The microbial nature of laminated limestones: Lessons from the Upper Aptian, Araripe Basin, Brazil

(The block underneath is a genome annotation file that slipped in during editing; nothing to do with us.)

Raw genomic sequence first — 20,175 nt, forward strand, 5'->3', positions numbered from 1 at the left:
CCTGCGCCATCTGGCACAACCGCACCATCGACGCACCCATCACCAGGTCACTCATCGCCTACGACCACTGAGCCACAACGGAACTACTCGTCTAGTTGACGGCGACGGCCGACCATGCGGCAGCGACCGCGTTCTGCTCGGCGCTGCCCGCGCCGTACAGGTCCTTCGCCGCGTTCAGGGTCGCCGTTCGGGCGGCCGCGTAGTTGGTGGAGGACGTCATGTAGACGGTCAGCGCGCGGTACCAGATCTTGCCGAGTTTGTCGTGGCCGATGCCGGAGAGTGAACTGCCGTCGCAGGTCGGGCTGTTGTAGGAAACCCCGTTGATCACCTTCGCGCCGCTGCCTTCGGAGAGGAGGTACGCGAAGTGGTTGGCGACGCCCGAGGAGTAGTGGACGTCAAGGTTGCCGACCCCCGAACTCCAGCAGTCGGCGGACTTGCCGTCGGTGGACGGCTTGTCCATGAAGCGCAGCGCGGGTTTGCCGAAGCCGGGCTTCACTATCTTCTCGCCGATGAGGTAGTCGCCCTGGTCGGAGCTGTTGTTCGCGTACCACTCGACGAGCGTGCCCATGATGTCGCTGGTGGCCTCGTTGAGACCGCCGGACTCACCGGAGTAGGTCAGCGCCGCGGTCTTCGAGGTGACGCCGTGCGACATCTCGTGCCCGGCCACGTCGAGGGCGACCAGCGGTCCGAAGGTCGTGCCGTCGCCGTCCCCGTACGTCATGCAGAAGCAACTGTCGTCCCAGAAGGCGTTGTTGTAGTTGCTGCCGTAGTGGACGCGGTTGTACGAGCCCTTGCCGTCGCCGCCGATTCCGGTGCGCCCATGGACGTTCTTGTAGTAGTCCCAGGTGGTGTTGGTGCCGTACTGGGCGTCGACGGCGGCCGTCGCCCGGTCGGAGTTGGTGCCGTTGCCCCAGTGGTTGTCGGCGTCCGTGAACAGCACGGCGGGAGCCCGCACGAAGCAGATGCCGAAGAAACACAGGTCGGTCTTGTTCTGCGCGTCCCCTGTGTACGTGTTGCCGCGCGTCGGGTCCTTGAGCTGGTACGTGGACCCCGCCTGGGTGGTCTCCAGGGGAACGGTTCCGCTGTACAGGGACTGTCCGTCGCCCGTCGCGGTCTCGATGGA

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The Araripe Basin, located in northeastern Brazil, originated during the Gondwana continental break-up responsible for the opening of the South Atlantic during the Early Cretaceous. In the Araripe Basin, the post-rift Aptian sequence corresponds to the Santana Group, which is composed, in upward succession, of mostly clastic continental and rare carbonate layers of the Barbalha, Crato, Ipubi and Romualdo Formations. The laminated limestones of the Crato Formation were deposited in a lacustrine environment preceding the deposition of the Ipubi Formation evaporites. They are age-equivalent to the limestones of the pre-salt interval of the east coast of Brazil, which contains large petroleum reserves. The excellent preservation of its macrofossils has made the Crato Formation known worldwide as a Fossil LagerstÃ¤tte. The limestones are macroscopically homogeneous, and their deposition has been previously attributed to chemical precipitation. Although the carbonate laminites are macroscopically undifferentiated, mineralogical variations, microscopic texture and distinctive biotic aspects supported the characterization of four microfacies: planar laminated, crustiform, nodular and rhythmic. The microfacies analysis indicated a strong and pervasive biological activity in the Crato limestone morphogenesis. Organominerals precipitated by the metabolic action of cyanobacteria and/or sulfate-reducing bacteria and methanogenic-oxidizing archea are represented by calcite and pyrite. Calcified coccoid and filaments are common, furthermore, the presence of calcified biofilms composed of exopolymeric substances (EPS) is ubiquitous. The presence of amorphous organic matter (AOM) and gypsum, particularly in the rhythmic microfacies, indicates anoxic/dysoxic conditions and stressful environments during periods of drought and low lake levels which favored the development and preservation of microbial biofilms. Phytoclasts and miospores when present in the succession indicate an extrabasinal contribution during wetter periods, although the environment remained of very low energy. The evidence of microbial influence in the formation of the laminated limestones of the Crato Formation is of great importance for understanding the excellent preservation of the unit's fossils and for modeling the evolution of the Aptian carbonate sequences in Brazil.